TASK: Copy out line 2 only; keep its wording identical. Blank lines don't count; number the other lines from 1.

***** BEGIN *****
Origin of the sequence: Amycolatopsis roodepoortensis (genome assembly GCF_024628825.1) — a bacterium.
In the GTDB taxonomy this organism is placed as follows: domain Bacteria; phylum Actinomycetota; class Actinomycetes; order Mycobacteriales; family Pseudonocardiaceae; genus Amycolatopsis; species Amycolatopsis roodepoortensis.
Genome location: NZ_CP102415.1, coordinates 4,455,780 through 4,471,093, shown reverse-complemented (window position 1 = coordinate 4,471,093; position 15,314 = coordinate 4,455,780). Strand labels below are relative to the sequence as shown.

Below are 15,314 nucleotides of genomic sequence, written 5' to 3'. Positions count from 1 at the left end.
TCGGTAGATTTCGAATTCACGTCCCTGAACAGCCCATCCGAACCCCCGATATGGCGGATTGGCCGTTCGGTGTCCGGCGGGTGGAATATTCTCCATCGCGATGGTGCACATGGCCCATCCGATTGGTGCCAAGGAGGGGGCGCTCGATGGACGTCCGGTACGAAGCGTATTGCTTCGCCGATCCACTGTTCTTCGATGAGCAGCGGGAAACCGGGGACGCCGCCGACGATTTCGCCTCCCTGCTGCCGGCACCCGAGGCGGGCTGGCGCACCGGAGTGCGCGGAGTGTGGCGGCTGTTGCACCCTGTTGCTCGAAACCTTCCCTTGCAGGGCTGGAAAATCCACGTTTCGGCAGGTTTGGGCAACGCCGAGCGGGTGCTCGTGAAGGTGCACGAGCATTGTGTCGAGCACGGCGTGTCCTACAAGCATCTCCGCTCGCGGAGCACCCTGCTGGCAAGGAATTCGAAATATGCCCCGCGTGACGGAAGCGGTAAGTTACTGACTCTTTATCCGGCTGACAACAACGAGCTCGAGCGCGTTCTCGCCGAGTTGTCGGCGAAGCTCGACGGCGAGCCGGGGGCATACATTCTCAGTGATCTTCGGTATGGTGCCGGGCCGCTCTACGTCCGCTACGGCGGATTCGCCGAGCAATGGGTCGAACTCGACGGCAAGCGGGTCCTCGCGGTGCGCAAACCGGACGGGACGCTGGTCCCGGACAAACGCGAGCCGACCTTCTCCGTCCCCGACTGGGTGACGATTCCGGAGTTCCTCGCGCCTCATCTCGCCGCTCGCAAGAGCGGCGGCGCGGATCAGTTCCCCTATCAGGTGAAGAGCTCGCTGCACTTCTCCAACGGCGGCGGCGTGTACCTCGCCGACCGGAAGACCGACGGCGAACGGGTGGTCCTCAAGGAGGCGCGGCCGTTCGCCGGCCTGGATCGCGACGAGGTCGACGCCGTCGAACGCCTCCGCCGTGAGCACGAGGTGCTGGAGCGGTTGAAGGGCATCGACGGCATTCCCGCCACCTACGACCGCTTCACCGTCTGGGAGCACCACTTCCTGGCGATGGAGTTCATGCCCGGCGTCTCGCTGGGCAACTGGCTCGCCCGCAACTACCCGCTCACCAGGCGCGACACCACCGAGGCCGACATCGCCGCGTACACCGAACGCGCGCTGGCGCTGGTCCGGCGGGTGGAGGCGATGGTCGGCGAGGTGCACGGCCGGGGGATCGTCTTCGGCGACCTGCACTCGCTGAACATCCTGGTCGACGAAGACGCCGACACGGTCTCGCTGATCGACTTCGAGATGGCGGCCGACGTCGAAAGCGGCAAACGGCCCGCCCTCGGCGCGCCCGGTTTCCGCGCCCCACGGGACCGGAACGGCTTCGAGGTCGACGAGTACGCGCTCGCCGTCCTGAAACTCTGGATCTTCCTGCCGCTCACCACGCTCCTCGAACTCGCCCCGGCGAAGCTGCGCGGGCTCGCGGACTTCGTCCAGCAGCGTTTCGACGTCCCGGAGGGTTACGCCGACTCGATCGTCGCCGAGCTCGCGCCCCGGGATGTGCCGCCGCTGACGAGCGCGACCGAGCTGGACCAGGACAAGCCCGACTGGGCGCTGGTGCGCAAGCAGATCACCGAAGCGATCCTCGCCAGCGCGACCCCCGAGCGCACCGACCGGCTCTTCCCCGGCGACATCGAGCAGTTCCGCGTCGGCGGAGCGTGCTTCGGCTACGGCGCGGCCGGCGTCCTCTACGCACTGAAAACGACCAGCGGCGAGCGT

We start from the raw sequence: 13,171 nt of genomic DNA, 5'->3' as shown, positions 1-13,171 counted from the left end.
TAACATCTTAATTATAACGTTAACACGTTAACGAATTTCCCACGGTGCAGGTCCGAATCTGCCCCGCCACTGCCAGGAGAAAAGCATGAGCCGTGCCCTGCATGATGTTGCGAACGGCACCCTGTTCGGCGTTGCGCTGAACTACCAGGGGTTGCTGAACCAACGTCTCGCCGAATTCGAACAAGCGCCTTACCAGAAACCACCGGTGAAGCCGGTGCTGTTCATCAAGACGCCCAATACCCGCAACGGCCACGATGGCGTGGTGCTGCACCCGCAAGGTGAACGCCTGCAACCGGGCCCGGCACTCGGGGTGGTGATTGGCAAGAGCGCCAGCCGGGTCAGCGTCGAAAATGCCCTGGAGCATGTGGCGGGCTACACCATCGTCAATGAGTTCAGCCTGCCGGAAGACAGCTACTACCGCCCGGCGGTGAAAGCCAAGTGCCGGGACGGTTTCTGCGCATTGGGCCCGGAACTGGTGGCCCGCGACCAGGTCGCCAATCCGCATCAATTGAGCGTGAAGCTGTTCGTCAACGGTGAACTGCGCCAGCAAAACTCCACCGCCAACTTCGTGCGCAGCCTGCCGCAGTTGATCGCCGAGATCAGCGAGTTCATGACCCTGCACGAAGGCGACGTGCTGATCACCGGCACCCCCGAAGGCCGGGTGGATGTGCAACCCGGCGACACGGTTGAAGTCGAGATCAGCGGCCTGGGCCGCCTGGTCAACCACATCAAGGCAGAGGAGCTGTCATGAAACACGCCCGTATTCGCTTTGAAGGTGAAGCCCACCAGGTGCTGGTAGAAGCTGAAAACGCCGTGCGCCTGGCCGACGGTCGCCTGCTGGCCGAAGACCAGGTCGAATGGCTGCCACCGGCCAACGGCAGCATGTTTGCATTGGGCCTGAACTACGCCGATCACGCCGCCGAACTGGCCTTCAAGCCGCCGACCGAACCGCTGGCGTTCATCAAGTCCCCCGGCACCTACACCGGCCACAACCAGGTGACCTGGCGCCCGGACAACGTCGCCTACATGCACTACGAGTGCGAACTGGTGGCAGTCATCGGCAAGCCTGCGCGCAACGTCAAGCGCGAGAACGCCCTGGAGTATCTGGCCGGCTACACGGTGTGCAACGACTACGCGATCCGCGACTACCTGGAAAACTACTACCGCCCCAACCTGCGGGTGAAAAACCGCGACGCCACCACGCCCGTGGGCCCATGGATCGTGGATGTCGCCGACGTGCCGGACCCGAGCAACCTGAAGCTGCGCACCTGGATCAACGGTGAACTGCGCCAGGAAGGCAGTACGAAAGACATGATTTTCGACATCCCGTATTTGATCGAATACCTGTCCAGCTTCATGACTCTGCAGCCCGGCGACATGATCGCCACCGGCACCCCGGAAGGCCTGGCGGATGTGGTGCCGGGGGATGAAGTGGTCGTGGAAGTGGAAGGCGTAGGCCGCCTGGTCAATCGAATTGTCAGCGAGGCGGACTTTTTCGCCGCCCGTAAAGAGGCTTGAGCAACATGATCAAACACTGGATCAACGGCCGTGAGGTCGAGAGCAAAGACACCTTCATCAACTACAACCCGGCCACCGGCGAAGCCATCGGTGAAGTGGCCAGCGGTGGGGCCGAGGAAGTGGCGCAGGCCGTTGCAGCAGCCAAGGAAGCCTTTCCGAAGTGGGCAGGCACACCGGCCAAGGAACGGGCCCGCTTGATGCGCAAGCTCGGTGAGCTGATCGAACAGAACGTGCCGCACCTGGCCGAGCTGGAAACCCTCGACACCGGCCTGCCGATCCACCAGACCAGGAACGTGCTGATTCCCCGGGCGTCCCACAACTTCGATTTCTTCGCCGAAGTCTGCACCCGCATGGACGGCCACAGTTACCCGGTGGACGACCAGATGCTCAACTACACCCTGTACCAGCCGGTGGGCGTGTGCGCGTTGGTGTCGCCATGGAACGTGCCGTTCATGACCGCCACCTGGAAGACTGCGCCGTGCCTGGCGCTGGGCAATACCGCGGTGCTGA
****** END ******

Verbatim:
In the GTDB taxonomy this organism is placed as follows: domain Bacteria; phylum Actinomycetota; class Actinomycetes; order Mycobacteriales; family Pseudonocardiaceae; genus Amycolatopsis; species Amycolatopsis roodepoortensis.